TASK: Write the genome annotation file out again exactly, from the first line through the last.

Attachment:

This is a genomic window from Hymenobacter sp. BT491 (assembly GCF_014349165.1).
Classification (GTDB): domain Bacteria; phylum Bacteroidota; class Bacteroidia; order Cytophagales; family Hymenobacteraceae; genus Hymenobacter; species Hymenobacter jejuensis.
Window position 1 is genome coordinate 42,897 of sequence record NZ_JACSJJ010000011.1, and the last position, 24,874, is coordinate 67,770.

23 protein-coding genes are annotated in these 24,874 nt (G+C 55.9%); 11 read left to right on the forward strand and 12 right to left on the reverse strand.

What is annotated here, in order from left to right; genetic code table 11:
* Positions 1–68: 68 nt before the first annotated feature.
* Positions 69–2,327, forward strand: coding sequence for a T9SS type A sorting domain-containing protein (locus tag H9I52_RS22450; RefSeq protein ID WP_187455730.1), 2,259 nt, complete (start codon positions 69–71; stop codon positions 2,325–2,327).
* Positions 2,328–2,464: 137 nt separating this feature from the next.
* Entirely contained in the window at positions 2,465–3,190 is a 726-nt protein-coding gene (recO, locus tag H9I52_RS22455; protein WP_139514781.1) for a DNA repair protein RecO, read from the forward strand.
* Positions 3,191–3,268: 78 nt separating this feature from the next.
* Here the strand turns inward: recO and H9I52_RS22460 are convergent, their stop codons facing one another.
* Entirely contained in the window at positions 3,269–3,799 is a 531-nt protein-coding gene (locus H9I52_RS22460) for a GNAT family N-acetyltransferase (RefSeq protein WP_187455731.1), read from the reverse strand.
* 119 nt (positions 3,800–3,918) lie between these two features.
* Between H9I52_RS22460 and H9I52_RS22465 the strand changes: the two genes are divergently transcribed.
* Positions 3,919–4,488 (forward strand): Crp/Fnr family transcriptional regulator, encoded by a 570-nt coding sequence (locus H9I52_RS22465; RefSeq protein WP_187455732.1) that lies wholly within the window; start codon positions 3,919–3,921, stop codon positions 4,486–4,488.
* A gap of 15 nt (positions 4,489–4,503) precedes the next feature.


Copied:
This is a genomic window from Hymenobacter sp. BT491 (assembly GCF_014349165.1).
Classification (GTDB): domain Bacteria; phylum Bacteroidota; class Bacteroidia; order Cytophagales; family Hymenobacteraceae; genus Hymenobacter; species Hymenobacter jejuensis.
Window position 1 is genome coordinate 42,897 of sequence record NZ_JACSJJ010000011.1, and the last position, 24,874, is coordinate 67,770.

23 protein-coding genes are annotated in these 24,874 nt (G+C 55.9%); 11 read left to right on the forward strand and 12 right to left on the reverse strand.

What is annotated here, in order from left to right; genetic code table 11:
* Positions 1–68: 68 nt before the first annotated feature.
* Positions 69–2,327, forward strand: coding sequence for a T9SS type A sorting domain-containing protein (locus tag H9I52_RS22450; RefSeq protein ID WP_187455730.1), 2,259 nt, complete (start codon positions 69–71; stop codon positions 2,325–2,327).
* Positions 2,328–2,464: 137 nt separating this feature from the next.
* Entirely contained in the window at positions 2,465–3,190 is a 726-nt protein-coding gene (recO, locus tag H9I52_RS22455; protein WP_139514781.1) for a DNA repair protein RecO, read from the forward strand.
* Positions 3,191–3,268: 78 nt separating this feature from the next.
* Here the strand turns inward: recO and H9I52_RS22460 are convergent, their stop codons facing one another.
* Entirely contained in the window at positions 3,269–3,799 is a 531-nt protein-coding gene (locus H9I52_RS22460) for a GNAT family N-acetyltransferase (RefSeq protein WP_187455731.1), read from the reverse strand.
* 119 nt (positions 3,800–3,918) lie between these two features.
* Between H9I52_RS22460 and H9I52_RS22465 the strand changes: the two genes are divergently transcribed.
* Positions 3,919–4,488 (forward strand): Crp/Fnr family transcriptional regulator, encoded by a 570-nt coding sequence (locus H9I52_RS22465; RefSeq protein WP_187455732.1) that lies wholly within the window; start codon positions 3,919–3,921, stop codon positions 4,486–4,488.
* A gap of 15 nt (positions 4,489–4,503) precedes the next feature.